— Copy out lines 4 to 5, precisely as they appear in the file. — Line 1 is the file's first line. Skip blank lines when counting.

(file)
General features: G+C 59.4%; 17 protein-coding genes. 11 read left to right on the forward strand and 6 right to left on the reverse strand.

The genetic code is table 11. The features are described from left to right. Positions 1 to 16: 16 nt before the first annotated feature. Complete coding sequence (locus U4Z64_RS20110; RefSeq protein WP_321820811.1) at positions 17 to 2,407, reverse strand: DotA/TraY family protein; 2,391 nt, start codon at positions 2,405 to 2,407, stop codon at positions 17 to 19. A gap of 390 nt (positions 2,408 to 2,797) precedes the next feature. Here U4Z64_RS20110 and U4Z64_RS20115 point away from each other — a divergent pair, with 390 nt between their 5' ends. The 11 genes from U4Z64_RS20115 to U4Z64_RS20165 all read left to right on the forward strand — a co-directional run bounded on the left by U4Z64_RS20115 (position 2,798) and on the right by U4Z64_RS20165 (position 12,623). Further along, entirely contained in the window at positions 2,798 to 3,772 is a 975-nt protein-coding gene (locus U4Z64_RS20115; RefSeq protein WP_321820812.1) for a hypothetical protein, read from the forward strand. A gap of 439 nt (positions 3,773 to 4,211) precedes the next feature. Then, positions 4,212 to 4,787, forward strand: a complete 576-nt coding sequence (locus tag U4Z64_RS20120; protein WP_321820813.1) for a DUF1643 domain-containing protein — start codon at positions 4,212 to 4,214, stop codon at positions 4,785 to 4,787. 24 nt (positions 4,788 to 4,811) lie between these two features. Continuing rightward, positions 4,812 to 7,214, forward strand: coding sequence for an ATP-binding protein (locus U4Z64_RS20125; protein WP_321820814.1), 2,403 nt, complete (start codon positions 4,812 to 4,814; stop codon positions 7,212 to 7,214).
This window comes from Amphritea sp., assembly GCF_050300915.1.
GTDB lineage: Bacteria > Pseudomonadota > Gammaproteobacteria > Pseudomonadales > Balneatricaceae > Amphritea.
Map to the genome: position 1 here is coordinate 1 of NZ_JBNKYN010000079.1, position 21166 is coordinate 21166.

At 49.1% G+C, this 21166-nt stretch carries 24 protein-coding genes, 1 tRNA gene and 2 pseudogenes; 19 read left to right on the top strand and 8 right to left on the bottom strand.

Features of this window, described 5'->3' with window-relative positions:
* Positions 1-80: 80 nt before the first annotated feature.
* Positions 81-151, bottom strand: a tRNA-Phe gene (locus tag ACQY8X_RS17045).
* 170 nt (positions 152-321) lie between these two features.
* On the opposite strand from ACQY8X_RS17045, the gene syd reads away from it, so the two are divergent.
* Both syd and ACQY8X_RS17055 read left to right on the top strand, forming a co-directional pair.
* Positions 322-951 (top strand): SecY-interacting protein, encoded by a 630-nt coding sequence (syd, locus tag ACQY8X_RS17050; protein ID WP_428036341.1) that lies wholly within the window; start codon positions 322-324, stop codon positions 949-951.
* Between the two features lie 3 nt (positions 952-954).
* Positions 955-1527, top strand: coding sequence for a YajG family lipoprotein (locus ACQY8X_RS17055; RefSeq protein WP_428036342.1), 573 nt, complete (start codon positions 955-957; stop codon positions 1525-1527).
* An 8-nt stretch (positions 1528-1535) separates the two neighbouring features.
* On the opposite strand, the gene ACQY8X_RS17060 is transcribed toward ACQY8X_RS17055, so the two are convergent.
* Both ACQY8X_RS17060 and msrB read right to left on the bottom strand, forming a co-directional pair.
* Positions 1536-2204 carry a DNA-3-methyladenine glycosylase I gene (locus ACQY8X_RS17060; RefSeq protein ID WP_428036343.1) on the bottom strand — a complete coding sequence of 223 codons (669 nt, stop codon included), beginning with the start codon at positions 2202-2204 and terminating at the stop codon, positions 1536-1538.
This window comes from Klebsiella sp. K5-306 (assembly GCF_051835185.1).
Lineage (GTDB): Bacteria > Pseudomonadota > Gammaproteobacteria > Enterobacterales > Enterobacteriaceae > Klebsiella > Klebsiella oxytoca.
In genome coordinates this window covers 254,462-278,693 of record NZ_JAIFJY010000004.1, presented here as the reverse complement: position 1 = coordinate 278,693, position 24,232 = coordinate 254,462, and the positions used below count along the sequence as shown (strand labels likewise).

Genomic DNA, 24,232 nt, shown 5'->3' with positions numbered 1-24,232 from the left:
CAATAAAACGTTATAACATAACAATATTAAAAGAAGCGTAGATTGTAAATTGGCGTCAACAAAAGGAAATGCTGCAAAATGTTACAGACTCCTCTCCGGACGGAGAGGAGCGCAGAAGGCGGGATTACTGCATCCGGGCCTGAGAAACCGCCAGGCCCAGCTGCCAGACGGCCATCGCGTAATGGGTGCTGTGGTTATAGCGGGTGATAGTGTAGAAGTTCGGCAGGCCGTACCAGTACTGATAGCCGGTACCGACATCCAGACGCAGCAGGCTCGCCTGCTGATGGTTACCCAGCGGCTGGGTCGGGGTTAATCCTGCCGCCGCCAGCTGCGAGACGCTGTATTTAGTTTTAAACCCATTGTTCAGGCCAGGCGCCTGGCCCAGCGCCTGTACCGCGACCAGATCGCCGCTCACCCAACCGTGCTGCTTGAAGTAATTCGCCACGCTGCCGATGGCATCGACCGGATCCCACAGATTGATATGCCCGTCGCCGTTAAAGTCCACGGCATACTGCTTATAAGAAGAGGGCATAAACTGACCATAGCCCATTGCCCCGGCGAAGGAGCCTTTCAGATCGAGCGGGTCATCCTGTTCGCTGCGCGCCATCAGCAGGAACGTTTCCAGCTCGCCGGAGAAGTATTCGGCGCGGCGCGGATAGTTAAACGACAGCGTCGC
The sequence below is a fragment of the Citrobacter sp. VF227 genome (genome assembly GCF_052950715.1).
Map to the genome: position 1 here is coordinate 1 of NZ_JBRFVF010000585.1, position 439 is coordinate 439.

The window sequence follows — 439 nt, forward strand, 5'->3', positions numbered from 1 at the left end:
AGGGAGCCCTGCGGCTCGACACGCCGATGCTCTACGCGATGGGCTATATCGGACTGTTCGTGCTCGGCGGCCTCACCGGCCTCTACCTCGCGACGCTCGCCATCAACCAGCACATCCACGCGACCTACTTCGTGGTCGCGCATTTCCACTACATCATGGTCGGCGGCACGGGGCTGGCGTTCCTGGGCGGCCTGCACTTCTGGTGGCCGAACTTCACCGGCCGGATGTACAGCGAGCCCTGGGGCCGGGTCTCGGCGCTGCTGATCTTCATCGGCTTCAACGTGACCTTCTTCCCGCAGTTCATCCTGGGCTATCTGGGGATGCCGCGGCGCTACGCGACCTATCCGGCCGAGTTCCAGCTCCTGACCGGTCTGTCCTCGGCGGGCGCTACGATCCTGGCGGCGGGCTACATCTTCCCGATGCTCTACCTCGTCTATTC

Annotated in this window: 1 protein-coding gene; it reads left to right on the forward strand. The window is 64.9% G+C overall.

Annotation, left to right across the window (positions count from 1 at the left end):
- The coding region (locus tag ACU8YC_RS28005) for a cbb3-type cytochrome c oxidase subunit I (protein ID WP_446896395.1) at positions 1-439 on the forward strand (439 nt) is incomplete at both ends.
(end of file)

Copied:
GTDB lineage: Bacteria > Pseudomonadota > Gammaproteobacteria > Pseudomonadales > Balneatricaceae > Amphritea.
Map to the genome: position 1 here is coordinate 1 of NZ_JBNKYN010000079.1, position 21166 is coordinate 21166.